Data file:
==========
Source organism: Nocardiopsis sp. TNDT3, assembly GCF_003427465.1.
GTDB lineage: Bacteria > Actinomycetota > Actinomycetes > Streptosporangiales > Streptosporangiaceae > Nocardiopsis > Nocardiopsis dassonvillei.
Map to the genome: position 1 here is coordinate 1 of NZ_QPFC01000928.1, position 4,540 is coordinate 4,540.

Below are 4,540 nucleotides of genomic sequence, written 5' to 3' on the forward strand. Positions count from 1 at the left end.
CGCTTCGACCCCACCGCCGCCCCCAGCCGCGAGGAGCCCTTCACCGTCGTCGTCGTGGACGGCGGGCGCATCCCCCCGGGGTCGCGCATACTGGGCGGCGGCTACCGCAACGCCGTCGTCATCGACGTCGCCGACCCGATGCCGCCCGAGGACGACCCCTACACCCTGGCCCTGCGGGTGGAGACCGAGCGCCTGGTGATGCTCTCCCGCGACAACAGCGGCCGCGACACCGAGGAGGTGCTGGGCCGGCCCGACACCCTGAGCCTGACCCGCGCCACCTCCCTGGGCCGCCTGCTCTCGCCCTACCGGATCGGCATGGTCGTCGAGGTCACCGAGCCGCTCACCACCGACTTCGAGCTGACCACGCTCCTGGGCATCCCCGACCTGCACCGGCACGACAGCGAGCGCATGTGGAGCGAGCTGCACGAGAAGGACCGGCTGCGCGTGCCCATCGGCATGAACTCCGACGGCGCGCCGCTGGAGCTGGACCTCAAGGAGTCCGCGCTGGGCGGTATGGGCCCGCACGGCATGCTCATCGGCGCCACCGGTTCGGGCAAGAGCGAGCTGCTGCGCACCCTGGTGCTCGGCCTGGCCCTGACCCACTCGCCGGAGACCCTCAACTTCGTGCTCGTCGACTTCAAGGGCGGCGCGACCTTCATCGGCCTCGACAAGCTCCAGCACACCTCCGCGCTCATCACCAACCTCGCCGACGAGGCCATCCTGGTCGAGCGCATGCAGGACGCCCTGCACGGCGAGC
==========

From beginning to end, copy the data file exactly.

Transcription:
Source organism: Nocardiopsis sp. TNDT3, assembly GCF_003427465.1.
GTDB lineage: Bacteria > Actinomycetota > Actinomycetes > Streptosporangiales > Streptosporangiaceae > Nocardiopsis > Nocardiopsis dassonvillei.
Map to the genome: position 1 here is coordinate 1 of NZ_QPFC01000928.1, position 4,540 is coordinate 4,540.

Below are 4,540 nucleotides of genomic sequence, written 5' to 3' on the forward strand. Positions count from 1 at the left end.
CGCTTCGACCCCACCGCCGCCCCCAGCCGCGAGGAGCCCTTCACCGTCGTCGTCGTGGACGGCGGGCGCATCCCCCCGGGGTCGCGCATACTGGGCGGCGGCTACCGCAACGCCGTCGTCATCGACGTCGCCGACCCGATGCCGCCCGAGGACGACCCCTACACCCTGGCCCTGCGGGTGGAGACCGAGCGCCTGGTGATGCTCTCCCGCGACAACAGCGGCCGCGACACCGAGGAGGTGCTGGGCCGGCCCGACACCCTGAGCCTGACCCGCGCCACCTCCCTGGGCCGCCTGCTCTCGCCCTACCGGATCGGCATGGTCGTCGAGGTCACCGAGCCGCTCACCACCGACTTCGAGCTGACCACGCTCCTGGGCATCCCCGACCTGCACCGGCACGACAGCGAGCGCATGTGGAGCGAGCTGCACGAGAAGGACCGGCTGCGCGTGCCCATCGGCATGAACTCCGACGGCGCGCCGCTGGAGCTGGACCTCAAGGAGTCCGCGCTGGGCGGTATGGGCCCGCACGGCATGCTCATCGGCGCCACCGGTTCGGGCAAGAGCGAGCTGCTGCGCACCCTGGTGCTCGGCCTGGCCCTGACCCACTCGCCGGAGACCCTCAACTTCGTGCTCGTCGACTTCAAGGGCGGCGCGACCTTCATCGGCCTCGACAAGCTCCAGCACACCTCCGCGCTCATCACCAACCTCGCCGACGAGGCCATCCTGGTCGAGCGCATGCAGGACGCCCTGCACGGCGAGC